I first met Ken Brown soon after we both came out of the poetry closet and started meeting other poets. We were hitting open mics, giving readings, and generally trying to “do something.” I was sitting in the back of Loudmouth (a legendary open mic sponsored by the Writers Guild and billed as rather risque, run by wonderful boozy Katie S.). I was sitting in the very bar my dad used to call his second home, but I didn’t yet know anyone when I saw this long-haired guy with a whisky and soda come in from the bar. He seemed to know everyone. I liked that right away (I am an old-time talkative drunk too; I just happen to be sober now).
This guy seemed to have a sort of south-side demeanor that I knew and felt comfortable with. I figured somebody at the bar told him there was a poetry thing going on and, well, he was a poet too, right? What clenched my impression of Ken right away was that he simply walked out. That was his attitude; he knew he was an awesome poet and didn’t need any bullshit.
And yet we both came back and met and started liking the other readers. Ken would often have to ask me to remind him of everyone’s name. We both seemed to suffer from the feeling that everyone was mad at us, but of course that wasn’t true. Underneath Ken’s no-compromise attitude was a very sweet little boy who everyone wanted to help or befriend.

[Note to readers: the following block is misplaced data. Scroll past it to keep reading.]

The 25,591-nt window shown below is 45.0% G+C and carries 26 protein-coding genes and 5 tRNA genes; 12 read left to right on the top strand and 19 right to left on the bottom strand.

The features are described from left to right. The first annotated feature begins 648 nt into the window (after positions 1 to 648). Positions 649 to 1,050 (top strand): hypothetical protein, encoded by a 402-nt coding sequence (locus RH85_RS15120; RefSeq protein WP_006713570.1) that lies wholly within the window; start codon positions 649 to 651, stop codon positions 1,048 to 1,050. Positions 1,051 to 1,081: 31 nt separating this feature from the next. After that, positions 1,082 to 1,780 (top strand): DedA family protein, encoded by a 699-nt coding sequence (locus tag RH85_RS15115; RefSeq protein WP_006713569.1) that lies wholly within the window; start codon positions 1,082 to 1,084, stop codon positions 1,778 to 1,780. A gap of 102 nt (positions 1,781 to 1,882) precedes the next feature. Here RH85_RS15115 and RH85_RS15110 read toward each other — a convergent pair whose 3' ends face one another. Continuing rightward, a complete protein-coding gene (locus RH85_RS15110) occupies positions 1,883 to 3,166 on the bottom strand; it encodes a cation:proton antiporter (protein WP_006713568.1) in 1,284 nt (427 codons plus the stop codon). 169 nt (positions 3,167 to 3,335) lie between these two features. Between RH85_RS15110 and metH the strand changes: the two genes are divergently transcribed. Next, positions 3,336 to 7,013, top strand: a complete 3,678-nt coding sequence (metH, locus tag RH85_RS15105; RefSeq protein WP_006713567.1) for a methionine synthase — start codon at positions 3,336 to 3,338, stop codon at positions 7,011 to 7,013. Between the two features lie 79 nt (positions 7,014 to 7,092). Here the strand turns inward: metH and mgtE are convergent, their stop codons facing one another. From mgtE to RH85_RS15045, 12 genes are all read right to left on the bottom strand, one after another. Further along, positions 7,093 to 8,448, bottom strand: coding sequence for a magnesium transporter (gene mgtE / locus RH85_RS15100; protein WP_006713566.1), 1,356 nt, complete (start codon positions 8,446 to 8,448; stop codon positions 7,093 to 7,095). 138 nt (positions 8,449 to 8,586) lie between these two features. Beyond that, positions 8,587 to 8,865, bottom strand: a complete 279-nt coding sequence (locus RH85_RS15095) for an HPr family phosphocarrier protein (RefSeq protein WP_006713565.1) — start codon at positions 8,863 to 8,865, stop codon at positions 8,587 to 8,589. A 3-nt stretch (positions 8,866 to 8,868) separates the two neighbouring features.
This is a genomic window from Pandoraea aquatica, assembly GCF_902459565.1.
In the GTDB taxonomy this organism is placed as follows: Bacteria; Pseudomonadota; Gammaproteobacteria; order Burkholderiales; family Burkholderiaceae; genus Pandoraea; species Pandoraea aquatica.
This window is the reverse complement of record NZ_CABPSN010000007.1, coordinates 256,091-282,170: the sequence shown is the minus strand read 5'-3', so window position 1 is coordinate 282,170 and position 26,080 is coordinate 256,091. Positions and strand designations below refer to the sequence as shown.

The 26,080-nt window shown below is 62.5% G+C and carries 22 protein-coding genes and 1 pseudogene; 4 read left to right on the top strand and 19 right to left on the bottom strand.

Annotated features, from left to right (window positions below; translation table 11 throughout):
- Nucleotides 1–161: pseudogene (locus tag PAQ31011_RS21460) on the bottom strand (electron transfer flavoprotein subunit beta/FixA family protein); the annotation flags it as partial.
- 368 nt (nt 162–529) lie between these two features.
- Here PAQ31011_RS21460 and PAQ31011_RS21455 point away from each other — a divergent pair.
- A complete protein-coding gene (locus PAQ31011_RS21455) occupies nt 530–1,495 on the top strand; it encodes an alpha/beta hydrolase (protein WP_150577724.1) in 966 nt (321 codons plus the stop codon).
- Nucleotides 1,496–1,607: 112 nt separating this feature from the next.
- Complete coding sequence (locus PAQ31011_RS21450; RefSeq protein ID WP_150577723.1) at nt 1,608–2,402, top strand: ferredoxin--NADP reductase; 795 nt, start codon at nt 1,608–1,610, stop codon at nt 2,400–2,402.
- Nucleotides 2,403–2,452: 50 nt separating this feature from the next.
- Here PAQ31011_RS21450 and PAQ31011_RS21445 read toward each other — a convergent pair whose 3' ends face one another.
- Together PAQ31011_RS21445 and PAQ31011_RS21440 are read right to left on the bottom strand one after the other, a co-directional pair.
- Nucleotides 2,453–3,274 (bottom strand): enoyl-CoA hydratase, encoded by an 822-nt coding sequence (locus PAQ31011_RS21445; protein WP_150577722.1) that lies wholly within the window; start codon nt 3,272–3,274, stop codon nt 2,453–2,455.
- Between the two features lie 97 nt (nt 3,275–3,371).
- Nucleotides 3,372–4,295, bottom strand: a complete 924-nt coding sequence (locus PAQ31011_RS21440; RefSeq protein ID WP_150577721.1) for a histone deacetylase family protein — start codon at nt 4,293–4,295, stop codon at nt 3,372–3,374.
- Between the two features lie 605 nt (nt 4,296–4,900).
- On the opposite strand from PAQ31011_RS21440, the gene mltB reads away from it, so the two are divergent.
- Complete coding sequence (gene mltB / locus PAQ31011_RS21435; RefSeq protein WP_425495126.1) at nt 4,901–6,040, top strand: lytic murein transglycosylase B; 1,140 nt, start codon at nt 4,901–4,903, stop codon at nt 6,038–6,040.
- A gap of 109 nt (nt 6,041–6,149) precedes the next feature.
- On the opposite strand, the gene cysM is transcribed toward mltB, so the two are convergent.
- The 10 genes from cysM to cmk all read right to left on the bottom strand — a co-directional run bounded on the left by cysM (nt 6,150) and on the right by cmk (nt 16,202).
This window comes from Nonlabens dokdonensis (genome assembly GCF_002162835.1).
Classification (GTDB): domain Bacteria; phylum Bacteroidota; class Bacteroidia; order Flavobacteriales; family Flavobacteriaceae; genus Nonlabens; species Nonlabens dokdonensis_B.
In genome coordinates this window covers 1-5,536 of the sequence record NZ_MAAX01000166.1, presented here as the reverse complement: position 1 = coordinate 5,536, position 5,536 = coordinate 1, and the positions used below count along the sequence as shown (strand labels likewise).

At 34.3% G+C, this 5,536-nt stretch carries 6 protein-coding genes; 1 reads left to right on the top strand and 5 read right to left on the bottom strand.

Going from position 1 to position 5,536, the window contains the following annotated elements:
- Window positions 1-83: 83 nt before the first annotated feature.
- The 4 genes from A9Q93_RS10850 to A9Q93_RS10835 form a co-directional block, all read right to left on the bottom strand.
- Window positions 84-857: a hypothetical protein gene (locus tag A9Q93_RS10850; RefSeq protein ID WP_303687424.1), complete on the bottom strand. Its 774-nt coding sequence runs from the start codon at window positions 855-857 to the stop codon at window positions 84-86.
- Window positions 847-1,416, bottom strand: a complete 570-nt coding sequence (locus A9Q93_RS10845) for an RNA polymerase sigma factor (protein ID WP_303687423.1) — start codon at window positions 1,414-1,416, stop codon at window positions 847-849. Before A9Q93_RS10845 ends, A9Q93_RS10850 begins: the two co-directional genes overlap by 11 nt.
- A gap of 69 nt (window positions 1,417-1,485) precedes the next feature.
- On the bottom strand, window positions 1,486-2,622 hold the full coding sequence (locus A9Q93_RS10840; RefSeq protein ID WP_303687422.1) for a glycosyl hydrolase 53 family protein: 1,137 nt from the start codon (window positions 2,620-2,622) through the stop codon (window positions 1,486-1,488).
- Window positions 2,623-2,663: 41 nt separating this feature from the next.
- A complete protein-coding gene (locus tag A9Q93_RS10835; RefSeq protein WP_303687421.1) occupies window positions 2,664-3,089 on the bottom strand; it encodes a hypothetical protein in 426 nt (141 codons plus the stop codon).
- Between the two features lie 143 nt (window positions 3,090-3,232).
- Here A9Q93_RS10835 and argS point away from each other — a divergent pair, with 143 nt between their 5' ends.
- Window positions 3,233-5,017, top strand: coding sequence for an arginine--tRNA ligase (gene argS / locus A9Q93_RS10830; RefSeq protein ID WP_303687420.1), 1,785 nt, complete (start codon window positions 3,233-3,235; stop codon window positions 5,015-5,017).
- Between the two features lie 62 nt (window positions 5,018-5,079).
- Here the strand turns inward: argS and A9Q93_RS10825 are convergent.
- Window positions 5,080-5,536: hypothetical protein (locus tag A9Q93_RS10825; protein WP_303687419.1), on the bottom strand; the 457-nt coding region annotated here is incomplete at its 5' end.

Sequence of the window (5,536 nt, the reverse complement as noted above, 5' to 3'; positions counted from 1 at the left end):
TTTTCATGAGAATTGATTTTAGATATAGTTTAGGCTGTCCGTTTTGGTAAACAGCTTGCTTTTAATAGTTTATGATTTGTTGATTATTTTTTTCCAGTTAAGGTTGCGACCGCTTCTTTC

It’s sort of hard to talk about now, but I guess I should say that Ken and I had an agreement: he would never try to get me back on the bottle as long as I never tried to get him off it. Was that a mistake? I might have tried harder for some type of intervention, but looking back it seems that Ken was just on this journey which was inexorable. That is tough.
We will always love him. To me, he was a figure from another time. He had this air of being a sixties guy, a guy for whom the Beatles and Dylan were brand new. We sang songs in harmony all the time in his car. We played air guitar like kids. Would Ken go to a poetry workshop? Hell, no. But, he was pretty cool with me going back to academia and all that. We were good friends. We were proud of each other. And, don’t compare him to Bukowski!! Ken had this lyrical sing-song quality to his work that made it singular poetry and NOT split prose. He had these sonic rhythms that grew out of his wild experience travelling the world. “How did you DO that?” my sister once asked him, but he stayed mute and mysterious on the subject.
Ken was a little like my dad. He had his south-side routes and drove steadily. He knew everybody at the bar and was a character. He was almost always fun to be around. Oh, he could be hard on you, but a minute later would put his arm around you and make you feel okay. Like my dad, he did his things his own way and wouldn’t tolerate falsity or pretentious airs. I was almost always comfortable around him. We clicked. I understood him. He made sense to me, and it felt good to know that he worried about me, too. He will not be forgotten.
Read more about Ken Brown from Thomas Crone in the STLBeacon.
From Flood Stage:
“Oedipus Rex Had a Complex Complex”
Be careful not to cover
of life’s contradictions…
You’ll wind up
on the sheets
your dead mom